"dyld`__abort_with_payload" error and exit code 45 on attempted reverse engineering of iOS app


I am attempting to reverse engineer an iOS app to remove jailbreak detection. When using lldb, I got this output:

* thread #1: tid = 0xe26e, 0x00000001012322f8 dyld`__abort_with_payload + 8, queue = 'com.apple.main-thread', stop reason = signal SIGABRT

I looked it up and __abort_with_payload has to do with embedded binaries or code signing or something, which gives me reason to believe it has something to do with how mobilesubstrate injects dylibs into apps.

I tried disabling mobilesubstrate, and running lldb again. This time, it gave a different issue:

Process 16662 resuming
Process 16662 exited with status = 45 (0x0000002d)

What is exit code 45? Google searching didn't help very much, but according to osstatus.com, it can mean ENOTSUP or "Operation not supported". What does "Operation not supported" mean?

asked on Stack Overflow Aug 26, 2019 by Tanner H.

1 Answer



Many SO answers already cover it to some extent to give you an idea: here & here . Even in more details covered in Alexander O'mara 's blog post here

To counter it in lldb before your executable runs type:

b ptrace

You should see something like this:

Breakpoint 5: where = libsystem_kernel.dylib`__ptrace, address = 0x00000001c2b17140

Giving you indication where it's actually handled.

When you hit the ptrace breakpoint type:

th r

i.e. shortened syntax for thread return

It will force exiting the ptrace function without actually doing the denying part.

After the th r you may see something like this

->  0x100daa548 <+140>: str    w0, [sp, #392]
    0x100daa54c <+144>: bl     0x100b01cb8               ; ___lldb_unnamed_function1756$$prodx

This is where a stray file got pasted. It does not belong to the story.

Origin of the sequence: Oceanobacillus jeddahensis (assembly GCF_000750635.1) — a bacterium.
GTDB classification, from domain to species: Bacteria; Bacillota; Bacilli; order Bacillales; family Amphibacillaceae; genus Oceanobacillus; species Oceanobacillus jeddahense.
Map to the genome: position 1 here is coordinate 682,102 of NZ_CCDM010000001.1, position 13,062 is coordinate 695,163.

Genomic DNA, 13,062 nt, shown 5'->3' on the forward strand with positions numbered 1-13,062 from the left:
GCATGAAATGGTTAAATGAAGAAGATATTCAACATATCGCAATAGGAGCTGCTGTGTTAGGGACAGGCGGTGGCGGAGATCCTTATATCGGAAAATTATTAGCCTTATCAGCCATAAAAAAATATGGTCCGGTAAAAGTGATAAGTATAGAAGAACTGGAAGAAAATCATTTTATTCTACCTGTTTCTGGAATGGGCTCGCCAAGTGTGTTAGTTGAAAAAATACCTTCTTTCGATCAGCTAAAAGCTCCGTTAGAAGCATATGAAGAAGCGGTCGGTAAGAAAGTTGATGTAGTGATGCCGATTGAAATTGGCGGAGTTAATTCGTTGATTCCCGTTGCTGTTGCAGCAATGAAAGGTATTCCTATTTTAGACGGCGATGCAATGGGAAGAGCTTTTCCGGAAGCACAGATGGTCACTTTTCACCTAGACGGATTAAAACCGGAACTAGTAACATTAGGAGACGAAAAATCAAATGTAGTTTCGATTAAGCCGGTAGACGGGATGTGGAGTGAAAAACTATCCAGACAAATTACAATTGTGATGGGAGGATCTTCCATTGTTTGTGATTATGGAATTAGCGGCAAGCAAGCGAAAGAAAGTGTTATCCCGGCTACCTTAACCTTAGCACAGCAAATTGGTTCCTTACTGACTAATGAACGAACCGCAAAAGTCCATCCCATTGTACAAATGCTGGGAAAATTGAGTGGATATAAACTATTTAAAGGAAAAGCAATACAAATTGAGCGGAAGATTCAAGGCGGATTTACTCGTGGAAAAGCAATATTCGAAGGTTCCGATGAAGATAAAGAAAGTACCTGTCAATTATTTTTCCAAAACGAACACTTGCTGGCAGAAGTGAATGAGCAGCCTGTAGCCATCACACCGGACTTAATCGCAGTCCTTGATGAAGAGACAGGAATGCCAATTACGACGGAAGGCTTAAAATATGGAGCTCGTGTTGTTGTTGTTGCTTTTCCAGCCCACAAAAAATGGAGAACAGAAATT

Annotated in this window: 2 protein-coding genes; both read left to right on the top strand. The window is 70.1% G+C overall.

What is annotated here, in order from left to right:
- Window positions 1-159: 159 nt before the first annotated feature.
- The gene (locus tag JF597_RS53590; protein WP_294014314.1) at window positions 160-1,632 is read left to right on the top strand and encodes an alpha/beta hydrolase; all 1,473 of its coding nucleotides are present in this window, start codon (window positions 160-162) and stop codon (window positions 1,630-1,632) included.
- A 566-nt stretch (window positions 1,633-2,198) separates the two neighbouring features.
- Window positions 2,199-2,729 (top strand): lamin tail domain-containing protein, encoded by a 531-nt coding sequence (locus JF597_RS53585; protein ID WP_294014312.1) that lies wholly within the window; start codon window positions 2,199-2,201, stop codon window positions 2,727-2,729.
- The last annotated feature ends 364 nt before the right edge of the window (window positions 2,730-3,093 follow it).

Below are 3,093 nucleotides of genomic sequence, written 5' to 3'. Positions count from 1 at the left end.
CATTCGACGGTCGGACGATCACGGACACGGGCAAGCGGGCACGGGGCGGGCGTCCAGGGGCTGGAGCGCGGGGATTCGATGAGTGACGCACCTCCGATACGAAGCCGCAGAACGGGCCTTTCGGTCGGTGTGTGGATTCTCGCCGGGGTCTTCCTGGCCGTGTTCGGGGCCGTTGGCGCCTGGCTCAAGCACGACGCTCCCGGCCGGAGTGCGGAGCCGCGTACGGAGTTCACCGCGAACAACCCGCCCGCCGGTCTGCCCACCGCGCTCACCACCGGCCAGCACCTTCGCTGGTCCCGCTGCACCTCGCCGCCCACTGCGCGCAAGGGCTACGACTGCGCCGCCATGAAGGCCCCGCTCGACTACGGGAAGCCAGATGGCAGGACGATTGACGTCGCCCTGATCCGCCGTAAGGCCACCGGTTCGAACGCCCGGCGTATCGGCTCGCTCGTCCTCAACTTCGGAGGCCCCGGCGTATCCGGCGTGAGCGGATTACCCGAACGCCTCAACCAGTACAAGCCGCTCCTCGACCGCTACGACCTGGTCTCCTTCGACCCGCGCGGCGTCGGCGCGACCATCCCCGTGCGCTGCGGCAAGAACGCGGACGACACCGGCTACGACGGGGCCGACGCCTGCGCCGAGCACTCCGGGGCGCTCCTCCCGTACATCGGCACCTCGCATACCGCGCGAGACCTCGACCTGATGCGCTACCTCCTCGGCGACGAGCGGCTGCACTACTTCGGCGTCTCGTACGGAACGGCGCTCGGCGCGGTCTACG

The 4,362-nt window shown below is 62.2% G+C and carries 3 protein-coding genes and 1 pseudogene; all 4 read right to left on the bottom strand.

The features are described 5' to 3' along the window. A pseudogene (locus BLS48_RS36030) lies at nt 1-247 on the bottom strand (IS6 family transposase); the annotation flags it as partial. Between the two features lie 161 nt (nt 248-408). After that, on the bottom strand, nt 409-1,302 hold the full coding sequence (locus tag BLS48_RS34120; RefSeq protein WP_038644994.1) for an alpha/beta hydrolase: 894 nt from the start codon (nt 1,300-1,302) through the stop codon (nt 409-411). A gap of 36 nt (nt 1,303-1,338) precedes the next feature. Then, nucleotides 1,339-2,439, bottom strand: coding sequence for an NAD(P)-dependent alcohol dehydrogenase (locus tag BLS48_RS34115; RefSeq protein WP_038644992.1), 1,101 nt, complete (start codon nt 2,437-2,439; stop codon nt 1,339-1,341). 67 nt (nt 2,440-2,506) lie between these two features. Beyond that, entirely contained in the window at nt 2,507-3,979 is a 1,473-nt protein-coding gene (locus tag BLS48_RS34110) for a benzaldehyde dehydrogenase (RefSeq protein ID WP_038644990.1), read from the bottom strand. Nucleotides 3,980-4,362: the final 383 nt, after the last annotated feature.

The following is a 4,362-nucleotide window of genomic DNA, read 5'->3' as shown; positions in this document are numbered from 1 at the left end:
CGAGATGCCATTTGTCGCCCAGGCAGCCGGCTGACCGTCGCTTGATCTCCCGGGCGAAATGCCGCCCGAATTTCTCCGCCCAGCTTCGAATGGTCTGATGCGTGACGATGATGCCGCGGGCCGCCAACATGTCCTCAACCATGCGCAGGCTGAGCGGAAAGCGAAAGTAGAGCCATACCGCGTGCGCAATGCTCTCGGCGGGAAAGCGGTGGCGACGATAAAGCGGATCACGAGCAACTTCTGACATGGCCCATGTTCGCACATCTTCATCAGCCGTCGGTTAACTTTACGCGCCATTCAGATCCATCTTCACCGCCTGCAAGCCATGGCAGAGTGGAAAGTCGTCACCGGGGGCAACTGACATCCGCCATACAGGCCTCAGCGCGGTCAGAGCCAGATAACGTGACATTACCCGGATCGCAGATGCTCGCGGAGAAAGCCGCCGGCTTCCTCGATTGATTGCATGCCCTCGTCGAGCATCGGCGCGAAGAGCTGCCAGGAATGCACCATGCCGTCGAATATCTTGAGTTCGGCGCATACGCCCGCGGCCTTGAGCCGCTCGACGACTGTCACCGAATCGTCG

0x100daa550 <+148>: bl     0x100b02538               ; ___lldb_unnamed_function1760$$prodx
    0x100daa554 <+152>: bl     0x100daa470               ; ___lldb_unnamed_function29542$$prodx

The code snippet is from OP and is irrelevant. What is important is ip(i.e. instruction pointer register) is pointing to the next assembly instruction after the ptrace call. Hence to see what's going on we must disassemble preceding assembly code. Every single arm64 assembly instruction is 4 bytes hence we type:

di -s 0x100daa544

That will most likely yield:

0x100daa544    bl     <some address> ; aka ptrace(PT_DENY_ATTACH, ...)

So now you can just inspect the actual bytes of the opcodes^:

x 0x100daa544 -c 4

These are the bytes to replace with the nop mentioned below.

However it may happen the ptrace is made directly instead through a syscall like this (that's what libsystem_kernel.dylib`__ptrace: actually does internally) :

mov x0, #0x1f ; this is PT_DENY_ATTACH 31 syscall argument
mov x16, #0x1a ; x0,x16 can be set in numerous ways so I skip the opcodes
01 10 00 D4    svc  #0x80

This is AARCH64 (aka arm64) assembly so I'm assuming your device is iPhone5s or newer. To further obfuscate it, the instructions might be separated by some nonrelevant instructions. If you need to follow this path check the SO question here.

So replacing 01 10 00 D4 in your favourite hex editor with

1f 20 03 d5      nop

should get you going.

One could go crazy with not using 0x80 in svc for the syscall

01 00 00 d4  svc #0
21 00 00 d4  svc #1
01 02 00 d4  svc #0x10
e1 1f 00 d4  svc #0xff

Each of them would happen to work, but it might break at any point (still it hasn’t since iOS7 up to present iOS 13).

Final remarks:

If you actually modify the binary some extra protection mechanism might exist like checksum and other self integrity checks. That's definitely beyond the scope of this question.

answered on Stack Overflow Aug 26, 2019 by Kamil.S • edited Aug 28, 2019 by Kamil.S

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